Research Article

The effectiveness of riparian zones in mitigating water quality impacts in an agriculturally dominated river system in South Africa

Published in: African Journal of Aquatic Science
Volume 45, issue 3, 2020 , pages: 336–349
DOI: 10.2989/16085914.2019.1685451
Author(s): CR Petersen, South Africa, NZ Jovanovic, South Africa, MC Grenfell, South Africa

Abstract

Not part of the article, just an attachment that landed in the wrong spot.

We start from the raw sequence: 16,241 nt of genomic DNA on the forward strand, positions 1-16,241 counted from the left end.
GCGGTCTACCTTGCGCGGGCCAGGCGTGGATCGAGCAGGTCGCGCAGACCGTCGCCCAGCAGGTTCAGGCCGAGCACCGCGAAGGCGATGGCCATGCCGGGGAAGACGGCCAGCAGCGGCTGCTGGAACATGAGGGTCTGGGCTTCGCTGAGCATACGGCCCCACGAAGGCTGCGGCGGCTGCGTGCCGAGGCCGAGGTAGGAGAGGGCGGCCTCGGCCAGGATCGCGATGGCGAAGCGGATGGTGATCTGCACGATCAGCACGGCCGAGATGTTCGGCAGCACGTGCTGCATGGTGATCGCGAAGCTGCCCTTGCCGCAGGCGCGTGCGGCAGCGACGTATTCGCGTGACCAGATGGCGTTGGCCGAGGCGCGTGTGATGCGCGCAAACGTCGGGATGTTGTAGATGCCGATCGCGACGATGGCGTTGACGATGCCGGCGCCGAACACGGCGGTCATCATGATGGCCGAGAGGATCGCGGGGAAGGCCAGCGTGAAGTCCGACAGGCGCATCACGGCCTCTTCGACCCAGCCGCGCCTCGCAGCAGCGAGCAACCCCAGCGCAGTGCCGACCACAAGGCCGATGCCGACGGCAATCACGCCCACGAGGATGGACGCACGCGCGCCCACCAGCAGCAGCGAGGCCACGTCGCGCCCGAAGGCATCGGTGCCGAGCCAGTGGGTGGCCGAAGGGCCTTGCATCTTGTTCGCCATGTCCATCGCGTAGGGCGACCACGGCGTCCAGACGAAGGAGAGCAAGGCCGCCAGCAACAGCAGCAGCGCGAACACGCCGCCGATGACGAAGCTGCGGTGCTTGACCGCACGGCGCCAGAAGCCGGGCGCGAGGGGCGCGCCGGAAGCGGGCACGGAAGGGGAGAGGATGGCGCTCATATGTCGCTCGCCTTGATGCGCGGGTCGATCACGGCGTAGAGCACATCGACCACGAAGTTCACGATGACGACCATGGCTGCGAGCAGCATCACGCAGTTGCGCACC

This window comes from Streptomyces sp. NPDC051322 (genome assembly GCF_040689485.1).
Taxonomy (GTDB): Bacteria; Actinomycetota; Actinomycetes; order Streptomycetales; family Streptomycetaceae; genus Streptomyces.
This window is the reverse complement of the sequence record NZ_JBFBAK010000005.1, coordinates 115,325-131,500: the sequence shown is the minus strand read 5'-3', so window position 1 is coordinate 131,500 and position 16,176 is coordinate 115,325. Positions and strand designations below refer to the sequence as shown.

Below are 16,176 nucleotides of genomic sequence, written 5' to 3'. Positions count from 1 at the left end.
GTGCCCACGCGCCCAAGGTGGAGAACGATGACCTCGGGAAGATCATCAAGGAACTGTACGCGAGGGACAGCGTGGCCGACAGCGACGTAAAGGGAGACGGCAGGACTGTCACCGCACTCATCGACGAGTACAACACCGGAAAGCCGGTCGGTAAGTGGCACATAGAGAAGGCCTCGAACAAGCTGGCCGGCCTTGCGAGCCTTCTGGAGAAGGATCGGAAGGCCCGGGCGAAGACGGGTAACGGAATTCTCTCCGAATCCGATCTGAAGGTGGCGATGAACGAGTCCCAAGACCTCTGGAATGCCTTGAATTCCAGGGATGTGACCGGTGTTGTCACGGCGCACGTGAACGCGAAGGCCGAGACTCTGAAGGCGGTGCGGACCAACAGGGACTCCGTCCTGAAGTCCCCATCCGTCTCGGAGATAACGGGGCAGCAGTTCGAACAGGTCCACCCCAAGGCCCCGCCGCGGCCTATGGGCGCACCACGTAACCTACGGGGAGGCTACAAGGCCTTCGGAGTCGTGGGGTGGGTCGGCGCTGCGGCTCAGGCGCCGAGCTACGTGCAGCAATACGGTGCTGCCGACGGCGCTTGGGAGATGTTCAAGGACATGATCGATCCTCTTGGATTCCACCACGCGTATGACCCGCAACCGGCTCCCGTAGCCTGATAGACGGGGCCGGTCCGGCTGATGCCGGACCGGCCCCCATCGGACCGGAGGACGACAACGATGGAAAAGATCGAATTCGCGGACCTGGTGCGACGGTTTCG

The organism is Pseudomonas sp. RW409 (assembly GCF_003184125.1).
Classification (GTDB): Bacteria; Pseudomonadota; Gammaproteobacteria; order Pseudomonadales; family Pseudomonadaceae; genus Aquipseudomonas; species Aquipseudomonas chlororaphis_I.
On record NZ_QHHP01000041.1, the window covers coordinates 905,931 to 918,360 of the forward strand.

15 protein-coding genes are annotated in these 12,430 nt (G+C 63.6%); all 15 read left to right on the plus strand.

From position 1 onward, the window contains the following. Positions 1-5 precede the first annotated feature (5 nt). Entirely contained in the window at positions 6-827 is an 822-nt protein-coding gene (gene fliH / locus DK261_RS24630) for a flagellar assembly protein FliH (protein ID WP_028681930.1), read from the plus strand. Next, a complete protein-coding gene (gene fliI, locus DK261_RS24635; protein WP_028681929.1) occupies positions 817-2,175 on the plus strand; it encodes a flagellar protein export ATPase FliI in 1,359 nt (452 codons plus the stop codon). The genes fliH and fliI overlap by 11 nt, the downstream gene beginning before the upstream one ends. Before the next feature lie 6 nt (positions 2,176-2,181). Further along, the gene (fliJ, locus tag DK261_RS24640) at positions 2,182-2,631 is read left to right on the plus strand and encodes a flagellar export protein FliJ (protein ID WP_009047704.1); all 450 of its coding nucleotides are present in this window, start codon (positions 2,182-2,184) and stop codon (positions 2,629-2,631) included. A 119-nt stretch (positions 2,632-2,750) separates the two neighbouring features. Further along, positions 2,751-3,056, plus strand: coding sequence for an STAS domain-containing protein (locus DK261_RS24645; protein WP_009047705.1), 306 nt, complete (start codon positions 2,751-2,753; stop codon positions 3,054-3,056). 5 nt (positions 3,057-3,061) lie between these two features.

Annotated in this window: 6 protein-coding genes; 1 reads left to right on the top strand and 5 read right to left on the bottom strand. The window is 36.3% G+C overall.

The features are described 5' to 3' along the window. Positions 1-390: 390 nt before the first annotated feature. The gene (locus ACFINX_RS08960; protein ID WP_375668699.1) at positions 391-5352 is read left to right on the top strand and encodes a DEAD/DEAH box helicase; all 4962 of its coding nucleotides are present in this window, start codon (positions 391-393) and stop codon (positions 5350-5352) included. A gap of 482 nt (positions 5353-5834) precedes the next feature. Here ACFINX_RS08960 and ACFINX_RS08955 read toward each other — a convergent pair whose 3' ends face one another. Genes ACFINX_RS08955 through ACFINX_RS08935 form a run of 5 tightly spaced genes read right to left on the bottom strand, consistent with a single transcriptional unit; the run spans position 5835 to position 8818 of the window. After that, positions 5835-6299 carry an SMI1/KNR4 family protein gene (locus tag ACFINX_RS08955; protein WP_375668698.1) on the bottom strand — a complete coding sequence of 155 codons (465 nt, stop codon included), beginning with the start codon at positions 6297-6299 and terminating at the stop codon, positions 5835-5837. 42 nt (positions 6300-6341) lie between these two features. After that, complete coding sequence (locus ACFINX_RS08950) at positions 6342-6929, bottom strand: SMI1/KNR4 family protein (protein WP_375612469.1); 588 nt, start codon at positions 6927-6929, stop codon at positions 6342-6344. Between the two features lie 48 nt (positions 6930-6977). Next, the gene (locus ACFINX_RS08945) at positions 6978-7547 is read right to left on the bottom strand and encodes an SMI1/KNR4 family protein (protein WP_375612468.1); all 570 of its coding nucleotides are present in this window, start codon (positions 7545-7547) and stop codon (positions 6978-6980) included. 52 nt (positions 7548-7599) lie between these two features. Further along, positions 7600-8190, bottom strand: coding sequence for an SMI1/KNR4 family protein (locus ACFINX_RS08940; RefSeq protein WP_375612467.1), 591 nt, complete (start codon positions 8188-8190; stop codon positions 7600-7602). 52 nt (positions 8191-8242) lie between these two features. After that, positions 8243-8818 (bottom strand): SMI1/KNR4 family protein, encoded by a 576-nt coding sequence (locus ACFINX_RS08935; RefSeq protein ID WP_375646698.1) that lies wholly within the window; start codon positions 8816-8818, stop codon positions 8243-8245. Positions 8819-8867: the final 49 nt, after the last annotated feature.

This study evaluates relationships between contrasting land uses representing an anthropogenic impact gradient in a coastal agricultural catchment, and riparian vegetation, as reflected in changes in nutrient dynamics and water quality. The objectives were to: 1) determine the water and sediment quality emanating from variations in land cover using runoff plots and 2) examine the influence and effectiveness of the riparian vegetation in mediating nutrient fluxes from adjacent pastures. The contrasting land covers generated different runoff volumes, nutrient concentrations and associated loads. The indigenous forest demonstrated the lowest runoff volumes, the highest TN concentrations, but the lowest cumulative TN loads over the study period. Agriculture and alien Acacia mearnsii trees had the greatest impact on nutrient loads. The highest nutrient loads were recorded from the pastures (TN: 84.8 g m−2; NH4 +-N: 38.3 g m−2) and the alien invaded degraded riparian zone (TN: 100.7 g m−2; NH4 +-N: 55.6 g m−2). The nutrient loading was dependent on land cover, land use, rainfall amount and intensity and the associated surface runoff and a decreasing trend in nutrient concentrations was observed from the pastures to the riparian zones and to the river at all sites.

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